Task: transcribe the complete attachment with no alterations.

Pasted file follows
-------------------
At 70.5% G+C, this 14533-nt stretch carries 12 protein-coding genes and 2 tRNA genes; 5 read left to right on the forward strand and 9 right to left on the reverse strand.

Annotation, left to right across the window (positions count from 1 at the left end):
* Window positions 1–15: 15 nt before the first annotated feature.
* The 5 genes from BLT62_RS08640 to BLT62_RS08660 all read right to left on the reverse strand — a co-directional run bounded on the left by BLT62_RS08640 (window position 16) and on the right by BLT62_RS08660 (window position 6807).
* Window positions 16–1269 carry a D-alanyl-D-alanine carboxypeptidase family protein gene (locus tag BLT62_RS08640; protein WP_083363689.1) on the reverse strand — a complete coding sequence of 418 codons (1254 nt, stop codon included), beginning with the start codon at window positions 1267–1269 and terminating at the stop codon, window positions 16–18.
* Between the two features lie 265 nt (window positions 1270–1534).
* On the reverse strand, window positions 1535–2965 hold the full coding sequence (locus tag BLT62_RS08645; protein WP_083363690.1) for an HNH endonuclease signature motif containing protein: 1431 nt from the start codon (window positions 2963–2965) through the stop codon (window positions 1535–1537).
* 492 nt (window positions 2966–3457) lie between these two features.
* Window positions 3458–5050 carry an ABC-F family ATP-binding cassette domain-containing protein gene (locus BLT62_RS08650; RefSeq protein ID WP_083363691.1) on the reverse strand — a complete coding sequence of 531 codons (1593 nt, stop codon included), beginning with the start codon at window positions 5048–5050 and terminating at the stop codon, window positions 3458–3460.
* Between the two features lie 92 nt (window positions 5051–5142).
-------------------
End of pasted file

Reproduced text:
At 70.5% G+C, this 14533-nt stretch carries 12 protein-coding genes and 2 tRNA genes; 5 read left to right on the forward strand and 9 right to left on the reverse strand.

Annotation, left to right across the window (positions count from 1 at the left end):
* Window positions 1–15: 15 nt before the first annotated feature.
* The 5 genes from BLT62_RS08640 to BLT62_RS08660 all read right to left on the reverse strand — a co-directional run bounded on the left by BLT62_RS08640 (window position 16) and on the right by BLT62_RS08660 (window position 6807).
* Window positions 16–1269 carry a D-alanyl-D-alanine carboxypeptidase family protein gene (locus tag BLT62_RS08640; protein WP_083363689.1) on the reverse strand — a complete coding sequence of 418 codons (1254 nt, stop codon included), beginning with the start codon at window positions 1267–1269 and terminating at the stop codon, window positions 16–18.
* Between the two features lie 265 nt (window positions 1270–1534).
* On the reverse strand, window positions 1535–2965 hold the full coding sequence (locus tag BLT62_RS08645; protein WP_083363690.1) for an HNH endonuclease signature motif containing protein: 1431 nt from the start codon (window positions 2963–2965) through the stop codon (window positions 1535–1537).
* 492 nt (window positions 2966–3457) lie between these two features.
* Window positions 3458–5050 carry an ABC-F family ATP-binding cassette domain-containing protein gene (locus BLT62_RS08650; RefSeq protein ID WP_083363691.1) on the reverse strand — a complete coding sequence of 531 codons (1593 nt, stop codon included), beginning with the start codon at window positions 5048–5050 and terminating at the stop codon, window positions 3458–3460.
* Between the two features lie 92 nt (window positions 5051–5142).